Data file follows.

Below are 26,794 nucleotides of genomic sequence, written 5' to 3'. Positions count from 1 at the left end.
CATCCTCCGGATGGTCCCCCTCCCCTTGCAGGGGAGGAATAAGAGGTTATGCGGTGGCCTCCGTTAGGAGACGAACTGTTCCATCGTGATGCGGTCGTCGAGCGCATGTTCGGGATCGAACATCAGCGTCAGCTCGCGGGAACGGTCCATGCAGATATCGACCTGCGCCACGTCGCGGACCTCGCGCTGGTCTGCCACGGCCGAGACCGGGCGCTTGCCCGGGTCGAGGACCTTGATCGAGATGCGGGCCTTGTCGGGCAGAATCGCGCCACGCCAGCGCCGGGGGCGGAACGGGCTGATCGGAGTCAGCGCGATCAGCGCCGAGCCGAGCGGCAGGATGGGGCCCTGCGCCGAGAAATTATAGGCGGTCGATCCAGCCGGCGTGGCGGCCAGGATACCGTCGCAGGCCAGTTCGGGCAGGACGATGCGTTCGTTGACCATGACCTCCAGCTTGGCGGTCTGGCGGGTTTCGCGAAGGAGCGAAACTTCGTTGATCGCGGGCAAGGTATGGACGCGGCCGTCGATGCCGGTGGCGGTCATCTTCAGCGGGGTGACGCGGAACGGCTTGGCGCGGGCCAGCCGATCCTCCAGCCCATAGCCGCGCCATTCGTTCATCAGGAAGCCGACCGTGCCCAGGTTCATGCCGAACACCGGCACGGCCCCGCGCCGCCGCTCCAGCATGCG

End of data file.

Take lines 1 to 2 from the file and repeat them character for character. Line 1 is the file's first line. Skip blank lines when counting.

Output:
Below are 26,794 nucleotides of genomic sequence, written 5' to 3'. Positions count from 1 at the left end.
CATCCTCCGGATGGTCCCCCTCCCCTTGCAGGGGAGGAATAAGAGGTTATGCGGTGGCCTCCGTTAGGAGACGAACTGTTCCATCGTGATGCGGTCGTCGAGCGCATGTTCGGGATCGAACATCAGCGTCAGCTCGCGGGAACGGTCCATGCAGATATCGACCTGCGCCACGTCGCGGACCTCGCGCTGGTCTGCCACGGCCGAGACCGGGCGCTTGCCCGGGTCGAGGACCTTGATCGAGATGCGGGCCTTGTCGGGCAGAATCGCGCCACGCCAGCGCCGGGGGCGGAACGGGCTGATCGGAGTCAGCGCGATCAGCGCCGAGCCGAGCGGCAGGATGGGGCCCTGCGCCGAGAAATTATAGGCGGTCGATCCAGCCGGCGTGGCGGCCAGGATACCGTCGCAGGCCAGTTCGGGCAGGACGATGCGTTCGTTGACCATGACCTCCAGCTTGGCGGTCTGGCGGGTTTCGCGAAGGAGCGAAACTTCGTTGATCGCGGGCAAGGTATGGACGCGGCCGTCGATGCCGGTGGCGGTCATCTTCAGCGGGGTGACGCGGAACGGCTTGGCGCGGGCCAGCCGATCCTCCAGCCCATAGCCGCGCCATTCGTTCATCAGGAAGCCGACCGTGCCCAGGTTCATGCCGAACACCGGCACGGCCCCGCGCCGCCGCTCCAGCATGCG